As a horse inhales, it pulls air through the relatively narrow upper airway, from the nose through the pharynx and larynx in the throat, and down the trachea into the lungs.
“The inhalation process produces a lot of negative pressure like a vacuum,” Whitfield explained. “If any bit of the horse’s upper airway isn’t stable for any number of reasons, it gets sucked into the air flow and reduces the diameter of that pipe. The air can’t get to the lungs because of this collapse due to the negative pressure.”
The instability and collapse often occurs in the horse’s throat at the pharynx and larynx.
“It’s only there during the negative pressures of breathing,” he added. “With dynamic endoscopy, it allows us to recreate that negative pressure because the horse is doing its job. When the horse is standing in the stocks, it doesn’t have to inhale hardly at all because it has such an amazing capacity to breathe.”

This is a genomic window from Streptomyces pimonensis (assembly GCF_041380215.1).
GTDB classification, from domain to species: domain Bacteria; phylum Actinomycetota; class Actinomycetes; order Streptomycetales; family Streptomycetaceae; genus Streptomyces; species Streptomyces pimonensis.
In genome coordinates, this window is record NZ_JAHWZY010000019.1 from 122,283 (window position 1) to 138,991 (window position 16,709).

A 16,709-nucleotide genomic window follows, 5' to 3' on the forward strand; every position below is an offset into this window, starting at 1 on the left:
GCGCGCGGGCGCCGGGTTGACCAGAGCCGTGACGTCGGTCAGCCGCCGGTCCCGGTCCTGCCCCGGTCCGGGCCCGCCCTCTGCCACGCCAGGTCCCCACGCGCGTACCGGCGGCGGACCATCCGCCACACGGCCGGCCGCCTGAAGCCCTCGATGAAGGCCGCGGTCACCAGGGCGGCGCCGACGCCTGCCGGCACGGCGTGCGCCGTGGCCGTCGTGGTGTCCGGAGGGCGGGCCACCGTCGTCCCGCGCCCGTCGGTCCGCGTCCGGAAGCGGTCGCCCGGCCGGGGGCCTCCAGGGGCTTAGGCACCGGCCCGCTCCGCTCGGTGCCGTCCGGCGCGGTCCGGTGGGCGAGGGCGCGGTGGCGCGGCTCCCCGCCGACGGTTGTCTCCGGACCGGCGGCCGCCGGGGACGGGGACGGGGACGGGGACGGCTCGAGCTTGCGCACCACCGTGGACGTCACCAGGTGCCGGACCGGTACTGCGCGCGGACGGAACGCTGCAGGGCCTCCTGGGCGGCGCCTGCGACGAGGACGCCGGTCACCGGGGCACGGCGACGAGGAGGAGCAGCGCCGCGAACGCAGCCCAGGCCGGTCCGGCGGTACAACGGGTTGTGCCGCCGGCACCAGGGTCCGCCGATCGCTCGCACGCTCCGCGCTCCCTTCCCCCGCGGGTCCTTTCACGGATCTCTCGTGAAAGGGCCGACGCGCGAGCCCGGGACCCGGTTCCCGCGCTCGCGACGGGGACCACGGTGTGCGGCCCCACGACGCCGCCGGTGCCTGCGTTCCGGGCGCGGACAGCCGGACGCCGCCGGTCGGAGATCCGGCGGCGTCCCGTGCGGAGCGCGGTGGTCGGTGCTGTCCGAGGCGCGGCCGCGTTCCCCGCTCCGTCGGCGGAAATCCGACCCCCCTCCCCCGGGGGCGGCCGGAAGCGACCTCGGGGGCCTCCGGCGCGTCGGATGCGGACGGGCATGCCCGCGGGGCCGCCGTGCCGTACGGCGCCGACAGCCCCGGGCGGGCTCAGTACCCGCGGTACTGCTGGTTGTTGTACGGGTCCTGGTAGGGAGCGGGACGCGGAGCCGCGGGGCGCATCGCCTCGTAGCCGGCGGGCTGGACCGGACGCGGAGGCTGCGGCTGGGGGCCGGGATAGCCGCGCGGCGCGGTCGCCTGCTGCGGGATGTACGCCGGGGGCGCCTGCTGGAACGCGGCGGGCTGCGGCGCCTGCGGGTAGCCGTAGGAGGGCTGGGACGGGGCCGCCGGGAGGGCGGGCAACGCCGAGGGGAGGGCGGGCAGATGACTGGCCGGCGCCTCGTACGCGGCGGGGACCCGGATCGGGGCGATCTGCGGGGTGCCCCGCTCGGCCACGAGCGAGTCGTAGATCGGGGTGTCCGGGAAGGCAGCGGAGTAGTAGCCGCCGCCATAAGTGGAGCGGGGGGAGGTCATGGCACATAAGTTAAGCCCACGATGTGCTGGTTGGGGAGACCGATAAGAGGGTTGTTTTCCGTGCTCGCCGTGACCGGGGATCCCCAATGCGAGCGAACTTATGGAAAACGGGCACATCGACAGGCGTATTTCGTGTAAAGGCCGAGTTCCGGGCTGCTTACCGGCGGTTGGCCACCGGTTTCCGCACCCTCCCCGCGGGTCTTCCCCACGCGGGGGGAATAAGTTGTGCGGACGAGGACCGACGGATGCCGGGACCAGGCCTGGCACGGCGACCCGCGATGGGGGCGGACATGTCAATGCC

What dynamic endoscopy can tell you is influenced by what the horse is asked to do, said Whitfield.
“You can have a horse that’s perfectly normal galloping around the pasture or on the longe line, but as soon as you tack them up and start using them the way they’re supposed to be used, everything changes,” he noted.
If a horse is having trouble making a barrel run but is only observed while loping around the arena, the dynamic scope might not give clinicians the same information as making a run.
“Head and neck position matters hugely for breathing,” said Whitfield. “If you take your chin and tuck it to your chest, you can feel the pressure in your throat.”
The same is true for horses.
“When the horse is free longeing, they can stretch their neck and nose out, making a nice straight line between the tip of its nose and its lungs, which makes breathing a lot easier,” he said. “Yet almost no performance is done with the horse’s head straight out. When ridden, how their head and neck is flexed depending on the job can absolutely affect how the horse’s airway functions.”